By Steve Hubrecht
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Spring is in the air — and so is the dust that inevitably marks the change of season in Invermere.

Forget a groundhog popping out of its burrow and looking for its shadow — here in Invermere local residents have a different time-honoured tradition to let everybody know that winter is finally over: the municipal street sweeper makes its way around town, cleaning up all the gravel and sand left lying on the side of the roads after the last bit of snow, sending up small clouds of dust as it does.

While most residents are glad to have the roadside sand and gravel gone, few enjoy the small clouds of dust getting kicked up. Alas, there is little the district can do and Invermere residents who are upset  can at least be thankful they don’t live further north, in Golden, where the spring dust is considerably worse.

Last week the federal government issued an air quality statement for the Golden area, after it registered a small particulate matter (PM2.5) concentration of 63 — enough to be considered “moderate” air pollution, and more than three times higher than the World Health Organizations (WHO)’s guidelines.

“We are fortunate in that we do not have the natural ventilation issues that Golden has,” Invermere Mayor Al Miller told the Pioneer, adding the situation in Golden is a result of the particular geography of that area, the way the mountains are aligned, and the way air current flows there. “The air here is almost always better than in Golden.”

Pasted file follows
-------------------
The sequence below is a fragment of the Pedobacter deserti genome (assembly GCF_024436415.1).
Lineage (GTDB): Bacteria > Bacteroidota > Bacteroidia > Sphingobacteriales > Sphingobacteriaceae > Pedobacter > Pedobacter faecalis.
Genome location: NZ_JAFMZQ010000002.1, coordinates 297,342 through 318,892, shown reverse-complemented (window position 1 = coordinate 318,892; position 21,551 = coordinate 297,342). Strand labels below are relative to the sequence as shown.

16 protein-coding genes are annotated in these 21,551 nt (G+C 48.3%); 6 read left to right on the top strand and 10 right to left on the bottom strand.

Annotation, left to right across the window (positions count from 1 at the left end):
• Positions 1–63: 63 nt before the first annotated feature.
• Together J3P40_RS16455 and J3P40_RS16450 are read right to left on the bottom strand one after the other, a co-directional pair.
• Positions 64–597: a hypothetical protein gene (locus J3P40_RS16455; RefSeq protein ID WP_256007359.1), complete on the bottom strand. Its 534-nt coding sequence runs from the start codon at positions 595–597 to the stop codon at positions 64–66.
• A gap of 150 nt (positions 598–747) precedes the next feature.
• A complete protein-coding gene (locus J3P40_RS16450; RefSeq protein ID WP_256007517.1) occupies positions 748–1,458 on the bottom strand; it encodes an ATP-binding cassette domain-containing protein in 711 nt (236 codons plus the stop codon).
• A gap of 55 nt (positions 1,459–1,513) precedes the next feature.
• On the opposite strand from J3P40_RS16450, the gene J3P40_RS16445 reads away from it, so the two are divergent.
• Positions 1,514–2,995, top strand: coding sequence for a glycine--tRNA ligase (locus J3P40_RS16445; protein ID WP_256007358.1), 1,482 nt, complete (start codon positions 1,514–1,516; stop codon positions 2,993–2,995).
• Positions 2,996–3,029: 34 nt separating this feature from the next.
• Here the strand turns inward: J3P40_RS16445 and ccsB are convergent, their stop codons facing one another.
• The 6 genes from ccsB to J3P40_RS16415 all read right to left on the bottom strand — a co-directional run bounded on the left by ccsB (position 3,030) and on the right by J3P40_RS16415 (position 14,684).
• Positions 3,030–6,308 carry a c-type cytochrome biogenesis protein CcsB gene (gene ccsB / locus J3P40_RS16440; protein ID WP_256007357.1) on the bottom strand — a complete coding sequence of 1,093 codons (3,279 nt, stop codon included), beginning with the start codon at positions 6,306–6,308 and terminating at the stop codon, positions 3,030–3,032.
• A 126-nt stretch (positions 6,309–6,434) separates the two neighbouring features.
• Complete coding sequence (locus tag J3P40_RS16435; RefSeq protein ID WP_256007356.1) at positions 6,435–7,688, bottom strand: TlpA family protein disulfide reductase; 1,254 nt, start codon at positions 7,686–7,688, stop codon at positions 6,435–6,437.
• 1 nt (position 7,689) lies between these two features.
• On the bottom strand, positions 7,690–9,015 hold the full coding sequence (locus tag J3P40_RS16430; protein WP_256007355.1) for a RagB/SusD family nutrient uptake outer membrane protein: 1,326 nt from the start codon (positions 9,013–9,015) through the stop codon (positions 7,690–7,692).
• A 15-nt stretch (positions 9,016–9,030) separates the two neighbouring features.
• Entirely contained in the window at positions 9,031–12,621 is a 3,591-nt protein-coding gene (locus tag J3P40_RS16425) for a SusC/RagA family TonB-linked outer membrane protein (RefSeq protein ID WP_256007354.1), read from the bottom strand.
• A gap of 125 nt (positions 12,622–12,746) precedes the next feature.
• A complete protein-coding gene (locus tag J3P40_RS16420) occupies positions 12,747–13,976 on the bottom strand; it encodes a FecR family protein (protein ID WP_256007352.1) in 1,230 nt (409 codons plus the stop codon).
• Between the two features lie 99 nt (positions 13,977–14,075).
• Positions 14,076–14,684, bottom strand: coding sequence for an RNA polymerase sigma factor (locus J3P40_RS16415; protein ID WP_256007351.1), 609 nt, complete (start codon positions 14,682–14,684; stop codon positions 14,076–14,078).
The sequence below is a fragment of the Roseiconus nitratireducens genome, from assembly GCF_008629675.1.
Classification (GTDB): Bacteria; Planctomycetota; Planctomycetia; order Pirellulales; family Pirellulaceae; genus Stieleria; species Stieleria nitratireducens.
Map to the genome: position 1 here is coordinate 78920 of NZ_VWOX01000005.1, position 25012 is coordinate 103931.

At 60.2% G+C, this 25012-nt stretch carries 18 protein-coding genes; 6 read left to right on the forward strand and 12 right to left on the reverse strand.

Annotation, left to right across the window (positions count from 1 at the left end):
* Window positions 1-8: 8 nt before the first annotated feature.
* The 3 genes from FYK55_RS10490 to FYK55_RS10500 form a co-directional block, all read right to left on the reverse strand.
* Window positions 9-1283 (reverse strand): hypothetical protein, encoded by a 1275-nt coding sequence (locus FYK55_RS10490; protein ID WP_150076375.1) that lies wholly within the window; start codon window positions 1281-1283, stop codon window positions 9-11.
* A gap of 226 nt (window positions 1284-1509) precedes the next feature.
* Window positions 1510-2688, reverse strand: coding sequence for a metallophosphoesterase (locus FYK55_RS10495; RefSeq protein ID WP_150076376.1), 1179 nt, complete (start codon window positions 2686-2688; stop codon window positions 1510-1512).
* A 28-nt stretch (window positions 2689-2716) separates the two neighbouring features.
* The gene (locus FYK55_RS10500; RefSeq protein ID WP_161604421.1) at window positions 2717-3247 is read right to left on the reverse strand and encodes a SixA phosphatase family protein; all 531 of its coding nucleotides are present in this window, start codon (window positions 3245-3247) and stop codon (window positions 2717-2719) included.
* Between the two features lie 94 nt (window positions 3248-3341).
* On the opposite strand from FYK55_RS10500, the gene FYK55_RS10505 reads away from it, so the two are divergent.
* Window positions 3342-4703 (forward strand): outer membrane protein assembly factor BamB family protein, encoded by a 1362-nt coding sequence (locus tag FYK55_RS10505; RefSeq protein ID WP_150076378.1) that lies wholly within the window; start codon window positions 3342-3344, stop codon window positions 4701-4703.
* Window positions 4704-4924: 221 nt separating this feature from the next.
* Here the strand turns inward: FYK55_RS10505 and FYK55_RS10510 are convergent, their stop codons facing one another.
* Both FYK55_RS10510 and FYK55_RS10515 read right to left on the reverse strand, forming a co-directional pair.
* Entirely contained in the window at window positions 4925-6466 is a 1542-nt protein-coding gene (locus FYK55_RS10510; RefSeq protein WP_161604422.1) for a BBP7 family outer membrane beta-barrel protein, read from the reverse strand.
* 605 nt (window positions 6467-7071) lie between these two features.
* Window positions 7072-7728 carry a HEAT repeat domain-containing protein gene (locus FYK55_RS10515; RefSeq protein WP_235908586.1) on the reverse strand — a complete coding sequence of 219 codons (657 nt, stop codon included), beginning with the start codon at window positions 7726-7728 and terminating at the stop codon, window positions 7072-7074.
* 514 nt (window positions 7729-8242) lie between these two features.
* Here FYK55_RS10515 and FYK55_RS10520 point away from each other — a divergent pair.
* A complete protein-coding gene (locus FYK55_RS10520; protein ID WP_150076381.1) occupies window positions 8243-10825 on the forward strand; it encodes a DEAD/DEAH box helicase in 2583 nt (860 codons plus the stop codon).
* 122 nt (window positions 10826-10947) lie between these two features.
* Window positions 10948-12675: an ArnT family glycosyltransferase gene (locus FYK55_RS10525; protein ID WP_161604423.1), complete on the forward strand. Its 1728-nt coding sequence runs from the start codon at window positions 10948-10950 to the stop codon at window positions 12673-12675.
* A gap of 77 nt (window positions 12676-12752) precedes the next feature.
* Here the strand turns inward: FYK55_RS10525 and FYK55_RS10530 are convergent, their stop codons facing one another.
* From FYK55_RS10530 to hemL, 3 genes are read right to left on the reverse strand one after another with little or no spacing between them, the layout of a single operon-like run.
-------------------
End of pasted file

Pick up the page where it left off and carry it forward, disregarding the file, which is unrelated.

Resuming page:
Nevertheless, Miller was acutely aware that some residents here tend to grumble when the street sweeper goes around.,

“I do apologize. We are doing the best we can. It’s that time of year when the dirt and gravel needs to be cleaned up. We do our best to get on the street sweeping as early as we can, when conditions are a little more damp, so it keeps the clouds down as much as possible,” said Miller. “But this year it’s been a tough winter. There’s been quite a good deal of snowfall and we’ve needed to put down a lot of sand and gravel on our roads to keep people safe. As I mentioned, we do try to do it while it’s damp, but there just hasn’t been a lot of moisture the past few weeks.”

When Miller spoke to the Pioneer, on Tuesday, Mar. 29 he said “there is definitely more street sweeping to do. We ask people to be patient with the dust.” He noted the sweeping typically extends over a period of two to three weeks each spring. Miller added that the only option to keep dust down while street sweeping would be to send water trucks around to spray the roads just ahead of the sweeper, but “that would be very costly to taxpayers and it wouldn’t even be a perfect solution.”